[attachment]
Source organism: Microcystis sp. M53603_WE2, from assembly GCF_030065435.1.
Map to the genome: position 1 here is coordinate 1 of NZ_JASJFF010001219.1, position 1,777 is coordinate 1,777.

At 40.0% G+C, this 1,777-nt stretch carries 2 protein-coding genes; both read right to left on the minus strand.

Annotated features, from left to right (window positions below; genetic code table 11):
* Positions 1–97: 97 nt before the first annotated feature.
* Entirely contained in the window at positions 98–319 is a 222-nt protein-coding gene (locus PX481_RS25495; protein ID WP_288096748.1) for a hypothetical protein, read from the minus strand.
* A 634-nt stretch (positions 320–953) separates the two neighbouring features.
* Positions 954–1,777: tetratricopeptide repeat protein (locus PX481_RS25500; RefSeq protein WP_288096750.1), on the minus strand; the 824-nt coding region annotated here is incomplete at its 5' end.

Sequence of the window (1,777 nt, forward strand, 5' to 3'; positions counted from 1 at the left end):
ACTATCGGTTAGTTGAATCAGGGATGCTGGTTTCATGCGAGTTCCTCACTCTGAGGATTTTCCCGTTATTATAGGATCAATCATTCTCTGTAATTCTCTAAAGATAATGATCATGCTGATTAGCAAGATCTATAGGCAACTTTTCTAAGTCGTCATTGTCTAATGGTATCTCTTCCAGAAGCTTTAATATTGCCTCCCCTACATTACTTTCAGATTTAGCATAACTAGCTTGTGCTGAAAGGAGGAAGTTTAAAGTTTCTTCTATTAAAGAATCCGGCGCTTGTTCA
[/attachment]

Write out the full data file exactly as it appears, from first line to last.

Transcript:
Source organism: Microcystis sp. M53603_WE2, from assembly GCF_030065435.1.
Map to the genome: position 1 here is coordinate 1 of NZ_JASJFF010001219.1, position 1,777 is coordinate 1,777.

At 40.0% G+C, this 1,777-nt stretch carries 2 protein-coding genes; both read right to left on the minus strand.

Annotated features, from left to right (window positions below; genetic code table 11):
* Positions 1–97: 97 nt before the first annotated feature.
* Entirely contained in the window at positions 98–319 is a 222-nt protein-coding gene (locus PX481_RS25495; protein ID WP_288096748.1) for a hypothetical protein, read from the minus strand.
* A 634-nt stretch (positions 320–953) separates the two neighbouring features.
* Positions 954–1,777: tetratricopeptide repeat protein (locus PX481_RS25500; RefSeq protein WP_288096750.1), on the minus strand; the 824-nt coding region annotated here is incomplete at its 5' end.

Sequence of the window (1,777 nt, forward strand, 5' to 3'; positions counted from 1 at the left end):
ACTATCGGTTAGTTGAATCAGGGATGCTGGTTTCATGCGAGTTCCTCACTCTGAGGATTTTCCCGTTATTATAGGATCAATCATTCTCTGTAATTCTCTAAAGATAATGATCATGCTGATTAGCAAGATCTATAGGCAACTTTTCTAAGTCGTCATTGTCTAATGGTATCTCTTCCAGAAGCTTTAATATTGCCTCCCCTACATTACTTTCAGATTTAGCATAACTAGCTTGTGCTGAAAGGAGGAAGTTTAAAGTTTCTTCTATTAAAGAATCCGGCGCTTGTTCA